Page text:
Sexual Violence against Men and Boys

Sexual violence is a risk facing all refugees—women, girls, men, boys, and people with diverse sexual orientation, gender identities and gender expressions like lesbian, gay, bisexual, transgender, queer/questioning, and intersex (LGBTQI) individuals. In humanitarian settings, services sensitive to the unique needs of all sexual violence survivors are limited. Without appropriate treatment, survivors may suffer harmful effects of sexual violence, including physical and psychological trauma. The Women’s Refugee Commission’s work with men and boys incorporates feminist principles that prioritize accountability to women and girls.

Feminist Approach

WRC’s work on sexual violence against men and boys strives to prioritize accountability to women and girls. We do this by:

  • exploring how sexual violence against men and boys impacts the lives of women and girls;
  • exploring how sexual violence against men and boys intersects with violence against women and girls;
  • advocating for services for and attention to survivors of all genders;
  • dispelling the myth that services and treatment are available for sexual violence survivors who identify as women and girls, but not for men and boys—services and treatment are typically limited for all survivors of all genders; and
  • including experts on violence against women and girls on our Global Advisory Committee.

Sexual Violence Project

In 2018, WRC launched its Sexual Violence Project, a three-year initiative exploring the effects of sexual violence against people who have identified as male or were designated as male at birth, including cisgender heterosexual men and boys, gay and bisexual men, and transgender women and transgender men. The impact of sexual violence against men and boys on women and girls is being examined. The project involves research in three refugee settings: the Rohingya refugee community in Cox’s Bazar, Bangladesh; refugees and migrants traveling the Central Mediterranean route through Libya to Italy; and refugees in Nairobi and Mombasa, Kenya. We are also piloting community-based projects to facilitate service uptake, coordinating an inter-agency working group, and developing field-friendly tools and guidance.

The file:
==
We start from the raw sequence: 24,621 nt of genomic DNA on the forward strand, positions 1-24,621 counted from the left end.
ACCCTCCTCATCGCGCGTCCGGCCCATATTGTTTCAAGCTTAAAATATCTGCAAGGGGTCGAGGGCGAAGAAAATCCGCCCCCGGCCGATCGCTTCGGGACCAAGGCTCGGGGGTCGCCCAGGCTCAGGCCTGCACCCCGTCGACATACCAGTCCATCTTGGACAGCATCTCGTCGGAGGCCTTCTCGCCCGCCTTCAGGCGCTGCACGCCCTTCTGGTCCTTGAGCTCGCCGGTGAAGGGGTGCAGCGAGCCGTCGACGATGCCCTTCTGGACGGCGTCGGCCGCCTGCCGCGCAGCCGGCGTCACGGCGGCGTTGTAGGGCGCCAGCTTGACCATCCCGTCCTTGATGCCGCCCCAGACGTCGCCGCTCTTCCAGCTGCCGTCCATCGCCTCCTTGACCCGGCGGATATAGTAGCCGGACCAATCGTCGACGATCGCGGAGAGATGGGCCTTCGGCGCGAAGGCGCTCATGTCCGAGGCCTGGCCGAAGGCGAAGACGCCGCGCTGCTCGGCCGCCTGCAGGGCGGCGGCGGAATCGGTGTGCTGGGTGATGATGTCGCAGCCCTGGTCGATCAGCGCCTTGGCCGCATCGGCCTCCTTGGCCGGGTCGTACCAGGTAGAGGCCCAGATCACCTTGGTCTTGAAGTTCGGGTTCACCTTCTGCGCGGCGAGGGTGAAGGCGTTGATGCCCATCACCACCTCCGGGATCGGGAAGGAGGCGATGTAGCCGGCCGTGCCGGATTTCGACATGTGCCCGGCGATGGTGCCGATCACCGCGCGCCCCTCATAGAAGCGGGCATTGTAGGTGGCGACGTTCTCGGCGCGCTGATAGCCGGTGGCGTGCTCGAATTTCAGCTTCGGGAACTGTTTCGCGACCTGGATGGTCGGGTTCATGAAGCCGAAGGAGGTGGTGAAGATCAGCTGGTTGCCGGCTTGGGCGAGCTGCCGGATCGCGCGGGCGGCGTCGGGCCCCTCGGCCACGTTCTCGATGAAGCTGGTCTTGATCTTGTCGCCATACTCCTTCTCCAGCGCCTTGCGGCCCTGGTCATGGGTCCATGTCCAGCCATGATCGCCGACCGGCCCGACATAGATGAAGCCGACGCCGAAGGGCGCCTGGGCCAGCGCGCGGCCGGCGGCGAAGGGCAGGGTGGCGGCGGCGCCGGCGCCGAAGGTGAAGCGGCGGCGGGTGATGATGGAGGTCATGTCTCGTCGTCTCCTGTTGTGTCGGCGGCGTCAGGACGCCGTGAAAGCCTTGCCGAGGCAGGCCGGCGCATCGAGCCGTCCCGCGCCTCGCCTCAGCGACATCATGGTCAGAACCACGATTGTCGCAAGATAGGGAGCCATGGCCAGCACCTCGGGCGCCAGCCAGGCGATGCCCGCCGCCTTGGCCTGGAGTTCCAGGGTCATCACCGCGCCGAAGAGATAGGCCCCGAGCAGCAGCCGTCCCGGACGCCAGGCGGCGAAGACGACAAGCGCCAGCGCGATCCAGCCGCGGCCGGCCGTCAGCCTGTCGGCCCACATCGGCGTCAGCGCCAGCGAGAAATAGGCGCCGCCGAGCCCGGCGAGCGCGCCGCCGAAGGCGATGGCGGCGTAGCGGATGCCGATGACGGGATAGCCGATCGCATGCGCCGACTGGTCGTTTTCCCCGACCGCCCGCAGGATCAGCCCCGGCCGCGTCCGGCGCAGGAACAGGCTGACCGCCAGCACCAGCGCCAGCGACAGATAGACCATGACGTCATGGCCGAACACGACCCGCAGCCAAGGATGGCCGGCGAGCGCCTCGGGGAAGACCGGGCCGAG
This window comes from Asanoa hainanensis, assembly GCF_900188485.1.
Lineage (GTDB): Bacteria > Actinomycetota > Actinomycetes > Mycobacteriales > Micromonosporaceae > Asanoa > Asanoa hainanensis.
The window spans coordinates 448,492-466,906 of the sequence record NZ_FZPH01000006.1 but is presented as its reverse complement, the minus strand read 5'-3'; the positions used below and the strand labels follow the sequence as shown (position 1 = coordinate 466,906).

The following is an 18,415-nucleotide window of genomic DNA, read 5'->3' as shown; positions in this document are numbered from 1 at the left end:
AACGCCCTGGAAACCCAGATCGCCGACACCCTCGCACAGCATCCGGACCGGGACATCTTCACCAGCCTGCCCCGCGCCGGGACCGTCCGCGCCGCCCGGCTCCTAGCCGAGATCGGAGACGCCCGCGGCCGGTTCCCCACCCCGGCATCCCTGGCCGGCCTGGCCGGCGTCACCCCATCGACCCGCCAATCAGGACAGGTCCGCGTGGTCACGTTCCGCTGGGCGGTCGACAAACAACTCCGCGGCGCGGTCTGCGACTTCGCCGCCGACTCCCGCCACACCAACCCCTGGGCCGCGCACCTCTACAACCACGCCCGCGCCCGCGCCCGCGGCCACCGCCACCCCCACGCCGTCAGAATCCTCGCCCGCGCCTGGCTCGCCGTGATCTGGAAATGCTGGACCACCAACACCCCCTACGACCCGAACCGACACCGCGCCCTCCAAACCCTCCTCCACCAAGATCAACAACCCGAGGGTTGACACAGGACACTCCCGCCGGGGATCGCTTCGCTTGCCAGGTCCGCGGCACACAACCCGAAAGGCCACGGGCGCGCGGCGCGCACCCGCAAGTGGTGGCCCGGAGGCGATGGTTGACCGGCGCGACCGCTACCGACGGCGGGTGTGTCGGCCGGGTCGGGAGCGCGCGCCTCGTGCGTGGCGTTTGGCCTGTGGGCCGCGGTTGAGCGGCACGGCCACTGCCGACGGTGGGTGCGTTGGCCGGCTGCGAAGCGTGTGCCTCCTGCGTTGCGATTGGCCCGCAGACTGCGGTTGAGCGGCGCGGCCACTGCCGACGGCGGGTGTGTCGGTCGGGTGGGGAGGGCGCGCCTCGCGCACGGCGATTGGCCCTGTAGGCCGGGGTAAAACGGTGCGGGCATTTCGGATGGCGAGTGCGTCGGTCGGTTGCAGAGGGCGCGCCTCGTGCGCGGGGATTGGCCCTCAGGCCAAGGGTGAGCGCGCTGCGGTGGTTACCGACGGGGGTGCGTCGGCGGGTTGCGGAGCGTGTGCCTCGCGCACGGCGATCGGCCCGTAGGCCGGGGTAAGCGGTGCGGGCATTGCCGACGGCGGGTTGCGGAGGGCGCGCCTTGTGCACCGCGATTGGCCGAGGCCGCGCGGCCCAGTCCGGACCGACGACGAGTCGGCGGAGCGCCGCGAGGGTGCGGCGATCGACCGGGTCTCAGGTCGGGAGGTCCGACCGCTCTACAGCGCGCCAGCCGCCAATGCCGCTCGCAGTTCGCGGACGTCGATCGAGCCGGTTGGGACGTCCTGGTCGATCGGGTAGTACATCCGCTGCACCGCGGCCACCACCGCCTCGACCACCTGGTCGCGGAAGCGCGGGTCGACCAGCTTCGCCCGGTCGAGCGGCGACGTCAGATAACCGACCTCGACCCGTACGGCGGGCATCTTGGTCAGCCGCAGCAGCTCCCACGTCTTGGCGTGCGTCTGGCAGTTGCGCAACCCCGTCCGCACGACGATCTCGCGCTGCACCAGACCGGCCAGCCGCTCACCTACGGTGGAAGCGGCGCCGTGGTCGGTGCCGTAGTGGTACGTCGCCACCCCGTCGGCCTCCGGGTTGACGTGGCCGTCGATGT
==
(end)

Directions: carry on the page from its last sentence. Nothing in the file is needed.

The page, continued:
Read more about our ethical approach to undertaking research on sexual violence against men and boys in humanitarian settings.


Research

WRC has conducted qualitative, exploratory studies to better understand the nature, characteristics, and impacts of sexual violence against displaced men and boys and to help humanitarian agencies improve protection mechanisms and strengthen services for survivors. Intersections with violence against women and girls were also explored.

It’s Happening to Our Men as Well: Sexual Violence against Rohingya Men and BoysIt's Happening to Men As Well Cover Image

In July 2018, WRC traveled to Cox’s Bazar, Bangladesh, to explore sexual violence perpetrated against Rohingya men and boys in Myanmar and Bangladesh.

“More Than One Million Pains”: Sexual Violence against Men and Boys on the Central Mediterranean Route to ItalyMore Than One Million Pains Cover ImageIn October 2018, WRC undertook fieldwork in Rome and Sicily to explore sexual violence perpetrated against refugee and migrant men and boys traveling the central Mediterranean route to Italy.

“We Have a Broken Heart”: Sexual Violence against Refugees in Nairobi and Mombasa, Kenya. The Experiences of Congolese, Somali, and South Sudanese Men, Boys, and Trans WomenWe Have a Broken Heart Cover Image

In April and May 2019, WRC traveled to Kenya to explore sexual violence perpetrated against Congolese, Somali, and South Sudanese refugee men and boys, including those with diverse sexual orientation, gender identities, and gender expressions, and trans women in their home countries, during flight, and in Nairobi and Mombasa.

A Social Ecological Approach to Understanding Service Utilization Barriers among Male Survivors of Sexual Violence in Three Refugee Settings: A Qualitative Exploratory Study

This article appeared in Conflict and Health.

Explore More of Our Work on Sexual and Gender-Based Violence